Editor's note: In part one of this two-part tip, IT sourcing expert Dan McMahon, director at Pace Harmon, a management consulting and IT sourcing firm, discussed how and why we are seeing a change in the traditional IT vendor governance model.
Here, he tackles three questions that come up when moving to this new and expanded model of IT vendor governance: What are the challenges faced by vendor governance organizations when trying to become more responsive to the business? For companies that have made the migration successfully, do any consistent themes emerge? If this change requires an investment, where are companies finding funding in tight budget environments?
Organizations contemplating a change to their vendor governance model must be prepared to face change management issues on three fronts:
- Initiative Funding. Defining the sources of funds to support an investment in new capabilities or maturing existing processes through some form of a business case is most common. Leading organizations clearly identify the sources of funding, payback expectations, and risk contingencies.
- Organizational Resistance. As with most change within an organization, resistance should be expected. Again, using the business case and communicating the targeted outcomes, benefits, and rationale for change will help.
- Resource Availability. Occasionally new capabilities will need to be added to a vendor governance function. Often, the experience or capabilities needed reside outside the organization. Finding and securing these resources can be time-consuming and, in some cases, costly if a significant change is required.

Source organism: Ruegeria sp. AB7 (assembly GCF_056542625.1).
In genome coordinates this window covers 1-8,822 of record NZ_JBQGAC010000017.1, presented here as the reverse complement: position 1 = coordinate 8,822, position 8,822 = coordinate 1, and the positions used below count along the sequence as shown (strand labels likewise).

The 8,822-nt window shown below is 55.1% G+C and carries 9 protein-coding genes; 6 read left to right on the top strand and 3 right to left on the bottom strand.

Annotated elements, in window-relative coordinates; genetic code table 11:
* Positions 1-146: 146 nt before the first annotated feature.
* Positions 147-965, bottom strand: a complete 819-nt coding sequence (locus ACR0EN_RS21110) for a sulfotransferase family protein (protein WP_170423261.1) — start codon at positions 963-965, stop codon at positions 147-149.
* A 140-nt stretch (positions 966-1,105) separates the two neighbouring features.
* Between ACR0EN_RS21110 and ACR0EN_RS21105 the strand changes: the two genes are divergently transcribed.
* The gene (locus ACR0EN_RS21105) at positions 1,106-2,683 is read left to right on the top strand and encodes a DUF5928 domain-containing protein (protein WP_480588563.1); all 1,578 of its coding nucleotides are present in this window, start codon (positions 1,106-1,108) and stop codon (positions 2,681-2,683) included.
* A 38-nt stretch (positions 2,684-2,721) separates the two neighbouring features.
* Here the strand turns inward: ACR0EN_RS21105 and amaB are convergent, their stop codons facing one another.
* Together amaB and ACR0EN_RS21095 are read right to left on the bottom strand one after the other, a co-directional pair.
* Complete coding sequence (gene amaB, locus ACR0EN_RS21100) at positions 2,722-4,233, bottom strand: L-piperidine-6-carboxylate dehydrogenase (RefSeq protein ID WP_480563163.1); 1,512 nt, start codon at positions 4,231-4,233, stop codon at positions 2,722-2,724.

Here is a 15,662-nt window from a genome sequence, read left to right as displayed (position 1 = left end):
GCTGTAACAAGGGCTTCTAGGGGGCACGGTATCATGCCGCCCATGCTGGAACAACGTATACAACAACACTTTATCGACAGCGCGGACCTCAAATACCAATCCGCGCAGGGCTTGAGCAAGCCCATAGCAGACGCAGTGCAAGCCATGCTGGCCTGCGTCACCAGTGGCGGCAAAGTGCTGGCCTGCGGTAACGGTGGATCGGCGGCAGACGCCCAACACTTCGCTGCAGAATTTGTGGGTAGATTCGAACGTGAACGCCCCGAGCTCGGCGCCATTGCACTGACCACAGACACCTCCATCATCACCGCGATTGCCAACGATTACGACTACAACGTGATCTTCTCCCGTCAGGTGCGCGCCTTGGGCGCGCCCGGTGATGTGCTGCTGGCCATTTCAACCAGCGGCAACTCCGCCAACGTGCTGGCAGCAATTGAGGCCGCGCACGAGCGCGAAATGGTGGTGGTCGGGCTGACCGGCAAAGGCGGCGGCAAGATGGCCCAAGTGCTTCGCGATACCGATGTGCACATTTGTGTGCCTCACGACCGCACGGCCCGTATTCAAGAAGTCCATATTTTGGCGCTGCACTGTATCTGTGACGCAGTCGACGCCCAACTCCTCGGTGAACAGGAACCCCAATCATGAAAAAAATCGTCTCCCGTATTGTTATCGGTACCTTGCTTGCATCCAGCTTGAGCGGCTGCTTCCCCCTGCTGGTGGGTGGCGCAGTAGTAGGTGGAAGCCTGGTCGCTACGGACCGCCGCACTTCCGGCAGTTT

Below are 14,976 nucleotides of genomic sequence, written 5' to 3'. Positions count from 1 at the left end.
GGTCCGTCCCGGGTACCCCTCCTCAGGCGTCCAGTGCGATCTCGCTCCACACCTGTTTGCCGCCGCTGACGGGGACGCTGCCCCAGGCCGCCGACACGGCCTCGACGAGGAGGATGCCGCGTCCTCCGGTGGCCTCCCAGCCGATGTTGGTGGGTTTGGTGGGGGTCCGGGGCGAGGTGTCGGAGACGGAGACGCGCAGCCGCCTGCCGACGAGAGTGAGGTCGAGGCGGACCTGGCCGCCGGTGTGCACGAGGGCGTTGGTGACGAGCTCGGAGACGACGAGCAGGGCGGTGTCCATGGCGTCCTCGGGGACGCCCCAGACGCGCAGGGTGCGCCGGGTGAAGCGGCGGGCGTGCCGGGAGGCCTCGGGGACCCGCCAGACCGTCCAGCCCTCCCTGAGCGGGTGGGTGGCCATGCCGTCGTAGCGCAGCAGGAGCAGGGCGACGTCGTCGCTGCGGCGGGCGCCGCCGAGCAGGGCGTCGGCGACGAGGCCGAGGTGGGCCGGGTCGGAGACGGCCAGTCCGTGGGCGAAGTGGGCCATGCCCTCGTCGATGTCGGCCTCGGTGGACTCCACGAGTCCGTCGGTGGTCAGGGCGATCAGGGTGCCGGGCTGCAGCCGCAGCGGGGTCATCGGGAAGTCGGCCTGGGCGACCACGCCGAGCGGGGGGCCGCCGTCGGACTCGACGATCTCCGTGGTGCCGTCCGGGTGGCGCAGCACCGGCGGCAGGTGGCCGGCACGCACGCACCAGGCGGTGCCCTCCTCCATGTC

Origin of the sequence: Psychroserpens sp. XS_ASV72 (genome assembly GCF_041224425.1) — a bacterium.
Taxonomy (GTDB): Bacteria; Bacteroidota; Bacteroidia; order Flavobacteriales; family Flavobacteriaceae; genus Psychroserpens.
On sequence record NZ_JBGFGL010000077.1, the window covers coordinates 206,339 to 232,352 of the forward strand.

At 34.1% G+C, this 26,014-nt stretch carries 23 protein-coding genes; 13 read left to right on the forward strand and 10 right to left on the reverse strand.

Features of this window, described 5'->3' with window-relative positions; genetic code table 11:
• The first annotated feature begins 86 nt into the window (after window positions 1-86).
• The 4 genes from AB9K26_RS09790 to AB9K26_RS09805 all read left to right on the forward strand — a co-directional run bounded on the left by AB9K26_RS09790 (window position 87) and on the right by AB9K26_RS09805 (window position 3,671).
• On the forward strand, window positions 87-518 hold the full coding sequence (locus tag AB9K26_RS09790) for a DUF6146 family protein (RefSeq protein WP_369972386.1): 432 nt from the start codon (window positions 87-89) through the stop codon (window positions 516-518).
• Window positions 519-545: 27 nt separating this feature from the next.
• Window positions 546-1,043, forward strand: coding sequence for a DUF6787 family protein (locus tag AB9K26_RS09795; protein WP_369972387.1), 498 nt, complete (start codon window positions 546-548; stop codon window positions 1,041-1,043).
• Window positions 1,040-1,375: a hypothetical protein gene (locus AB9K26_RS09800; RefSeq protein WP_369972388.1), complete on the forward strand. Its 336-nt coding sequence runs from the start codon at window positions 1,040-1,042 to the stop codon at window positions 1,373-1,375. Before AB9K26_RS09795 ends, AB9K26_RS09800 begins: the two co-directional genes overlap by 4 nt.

These potential business case elements need to be considered. Fortunately, these elements are typically offset by expected benefits.
Five success factors
Some fairly consistent themes reveal themselves when you review companies that have successfully made this transition. The success factors are:
- Vendor governance is organizationally aligned close to the C-Level.
- There is a clear understanding of vendor governance's intent and how the function adds value.
- There is a set of vendor governance enabling processes.
- There is a clear focus on delivering value to the larger business targets.
- The company takes a critical look at vendor governance's resource needs.
Three sources of funding
Resources for vendor governance model transitions are surprisingly available internally to most organizations. Frequently, funding for a vendor governance transition comes from gains in efficiency or cost avoidance, and is led by the vendor governance function. The three most commonly observed funding sources supporting vendor governance transitions have been:
- First, sharpening the terms on a vendor agreement can produce funds, of which a portion of these savings have been used to fund transitions. This is the most direct opportunity and can produce savings if the commercial elements of an agreement are more than a few years old.
- Second, most vendors possess intellectual capital that can produce cost improvements through efficiencies, access to information, or technology leveraging. The vendor governance function can work with a vendor to understand the impacts of incorporating vendor intellectual capital. A portion of the benefits should be retained as a second source of funding.
- Third, when migrating to a new service delivery model (e.g., managed services) reduced spend should be expected and a portion of these savings can be retained for vendor governance model transition.
About the author: A director at the management consulting and IT sourcing firm Pace Harmon, Dan McMahon helps executives in leading and implementing globalization strategies. With more than 20 years of experience in IT sourcing, he takes a pragmatic approach to strategy, vendor evaluation and contract development, with special focus on the financial and operations nuances that maximize value and vendor service delivery.
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